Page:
First, most women's "professional" team sports are really recent.  Little girls have not played soccer or ice-hockey or basket ball in large numbers until quite recently.  What that means is that the foundation of some of those sports is still wobbly, especially in some other countries than the US, and that we shouldn't compare, say, women's soccer on the global level with men's soccer on the global level, given the much longer history, support and base of the latter.

Women's sports are likely to improve a lot in the very near future, and they have already improved a lot.  One coach of women's soccer pointed out that none of the medal-winning teams of the 2007 World Cup could have placed in this year's Cup, assuming that they had paid the 2007 game now.

Second,  the idea that women are inferior athletes uses an odd definition of an athlete, one which assumes that the basis one starts from (bone structure, testosterone levels etc) is what the word "athlete" means.  I have always interpreted "an athlete" to mean not only the genetic talents a person has but also the amount of work and training the person has invested in the sport.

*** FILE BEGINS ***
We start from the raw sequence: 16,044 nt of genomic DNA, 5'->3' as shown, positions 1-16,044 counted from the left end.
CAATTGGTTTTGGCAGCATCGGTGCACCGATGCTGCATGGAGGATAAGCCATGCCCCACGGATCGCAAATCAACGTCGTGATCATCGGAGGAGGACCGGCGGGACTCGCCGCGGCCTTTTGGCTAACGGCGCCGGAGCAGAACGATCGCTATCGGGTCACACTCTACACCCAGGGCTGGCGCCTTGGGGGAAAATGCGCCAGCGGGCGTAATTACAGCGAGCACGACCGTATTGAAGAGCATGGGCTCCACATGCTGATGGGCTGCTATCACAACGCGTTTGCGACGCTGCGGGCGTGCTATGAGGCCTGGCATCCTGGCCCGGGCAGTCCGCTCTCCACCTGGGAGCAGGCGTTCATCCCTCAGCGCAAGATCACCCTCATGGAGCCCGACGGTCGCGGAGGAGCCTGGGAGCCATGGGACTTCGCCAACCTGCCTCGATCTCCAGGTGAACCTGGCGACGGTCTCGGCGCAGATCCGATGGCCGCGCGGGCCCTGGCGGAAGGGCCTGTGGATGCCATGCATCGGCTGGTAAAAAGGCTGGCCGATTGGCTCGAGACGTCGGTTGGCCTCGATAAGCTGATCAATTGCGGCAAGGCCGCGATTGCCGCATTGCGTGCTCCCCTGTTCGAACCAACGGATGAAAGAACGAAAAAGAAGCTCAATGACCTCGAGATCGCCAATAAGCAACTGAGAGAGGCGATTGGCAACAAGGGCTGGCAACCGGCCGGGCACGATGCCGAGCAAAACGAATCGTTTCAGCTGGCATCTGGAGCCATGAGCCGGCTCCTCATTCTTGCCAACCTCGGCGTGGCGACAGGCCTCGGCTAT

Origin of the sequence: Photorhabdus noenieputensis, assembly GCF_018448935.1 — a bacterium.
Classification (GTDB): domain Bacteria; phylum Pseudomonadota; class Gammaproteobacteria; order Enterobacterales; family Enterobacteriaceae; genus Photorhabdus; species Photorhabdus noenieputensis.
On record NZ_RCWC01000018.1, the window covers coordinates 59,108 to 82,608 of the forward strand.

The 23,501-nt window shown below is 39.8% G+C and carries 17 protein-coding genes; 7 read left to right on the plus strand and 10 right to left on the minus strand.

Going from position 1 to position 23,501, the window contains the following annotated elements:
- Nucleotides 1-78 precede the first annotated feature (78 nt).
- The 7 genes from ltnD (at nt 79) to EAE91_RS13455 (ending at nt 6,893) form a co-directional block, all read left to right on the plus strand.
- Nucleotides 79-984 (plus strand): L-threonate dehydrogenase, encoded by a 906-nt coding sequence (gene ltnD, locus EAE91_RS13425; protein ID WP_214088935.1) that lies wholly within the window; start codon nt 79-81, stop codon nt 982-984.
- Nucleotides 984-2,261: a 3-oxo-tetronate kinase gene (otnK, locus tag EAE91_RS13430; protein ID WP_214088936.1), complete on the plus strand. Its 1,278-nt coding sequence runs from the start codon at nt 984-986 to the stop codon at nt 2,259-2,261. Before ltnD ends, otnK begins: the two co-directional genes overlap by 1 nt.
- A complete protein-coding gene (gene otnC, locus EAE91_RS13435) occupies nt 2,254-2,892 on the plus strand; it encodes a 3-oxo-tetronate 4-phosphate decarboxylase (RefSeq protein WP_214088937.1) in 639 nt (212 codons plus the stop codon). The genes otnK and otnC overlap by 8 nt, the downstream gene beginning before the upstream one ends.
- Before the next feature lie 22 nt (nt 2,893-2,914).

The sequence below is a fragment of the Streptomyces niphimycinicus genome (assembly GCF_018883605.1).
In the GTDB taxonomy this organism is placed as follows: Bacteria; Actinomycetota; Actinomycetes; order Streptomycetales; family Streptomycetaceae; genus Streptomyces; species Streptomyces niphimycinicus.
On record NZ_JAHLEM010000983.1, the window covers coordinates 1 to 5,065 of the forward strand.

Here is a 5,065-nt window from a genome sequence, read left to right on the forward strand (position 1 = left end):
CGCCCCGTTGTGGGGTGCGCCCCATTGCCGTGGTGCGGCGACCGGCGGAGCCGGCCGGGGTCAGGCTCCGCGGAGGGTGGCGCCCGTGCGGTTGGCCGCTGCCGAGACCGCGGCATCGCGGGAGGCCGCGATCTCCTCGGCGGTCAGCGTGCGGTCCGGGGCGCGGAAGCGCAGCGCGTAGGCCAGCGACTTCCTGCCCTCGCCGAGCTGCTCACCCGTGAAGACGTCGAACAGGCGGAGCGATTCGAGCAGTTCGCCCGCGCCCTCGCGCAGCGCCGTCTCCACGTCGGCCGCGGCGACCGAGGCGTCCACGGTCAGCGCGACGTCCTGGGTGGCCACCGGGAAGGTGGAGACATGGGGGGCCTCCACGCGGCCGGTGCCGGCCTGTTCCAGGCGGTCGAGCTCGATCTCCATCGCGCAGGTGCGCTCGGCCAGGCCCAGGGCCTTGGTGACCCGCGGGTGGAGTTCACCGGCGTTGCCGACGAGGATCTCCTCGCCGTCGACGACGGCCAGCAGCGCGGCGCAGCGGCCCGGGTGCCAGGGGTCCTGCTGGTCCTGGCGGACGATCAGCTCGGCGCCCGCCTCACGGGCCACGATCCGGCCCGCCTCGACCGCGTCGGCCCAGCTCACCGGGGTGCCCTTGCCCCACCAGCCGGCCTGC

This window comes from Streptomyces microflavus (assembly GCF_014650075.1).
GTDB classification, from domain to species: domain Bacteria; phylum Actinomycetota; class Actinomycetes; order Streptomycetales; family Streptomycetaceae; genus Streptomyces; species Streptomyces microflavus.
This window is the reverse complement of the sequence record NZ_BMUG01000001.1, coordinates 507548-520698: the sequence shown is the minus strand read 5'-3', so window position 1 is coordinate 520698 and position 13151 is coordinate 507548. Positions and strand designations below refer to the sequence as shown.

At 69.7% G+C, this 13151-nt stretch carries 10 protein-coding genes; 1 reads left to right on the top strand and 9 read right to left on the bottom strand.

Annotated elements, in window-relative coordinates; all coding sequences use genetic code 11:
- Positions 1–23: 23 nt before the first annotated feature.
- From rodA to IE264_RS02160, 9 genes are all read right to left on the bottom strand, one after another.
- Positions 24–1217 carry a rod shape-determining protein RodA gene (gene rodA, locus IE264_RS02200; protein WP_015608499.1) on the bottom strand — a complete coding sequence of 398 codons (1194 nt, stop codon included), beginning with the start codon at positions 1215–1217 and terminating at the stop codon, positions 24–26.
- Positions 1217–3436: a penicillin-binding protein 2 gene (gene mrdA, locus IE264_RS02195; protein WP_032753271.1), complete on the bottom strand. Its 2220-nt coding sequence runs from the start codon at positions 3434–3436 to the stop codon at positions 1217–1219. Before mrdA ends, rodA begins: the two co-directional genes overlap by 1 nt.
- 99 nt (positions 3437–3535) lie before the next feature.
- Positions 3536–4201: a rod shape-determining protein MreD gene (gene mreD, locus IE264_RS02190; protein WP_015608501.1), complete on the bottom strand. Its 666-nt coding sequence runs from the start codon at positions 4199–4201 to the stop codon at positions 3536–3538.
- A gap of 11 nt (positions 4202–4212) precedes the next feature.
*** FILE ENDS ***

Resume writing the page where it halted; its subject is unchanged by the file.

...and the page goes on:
If we used that odd definition of what makes a superior or inferior athlete, then we shouldn't have weight classes in boxing or wrestling, because clearly the heavier boxers are the better hitters.  They hit harder.

Third,  as several people have pointed out elsewhere, why is it so important to compare men's team sports to women's team sports in the first place?  Why not enjoy the good soccer or good ice-hockey in men's games and also in women's games?  My guess* is that this need for comparisons comes from us being used to watching the men's games, so those become the obvious comparison point.  But surely it's possible to get past that point.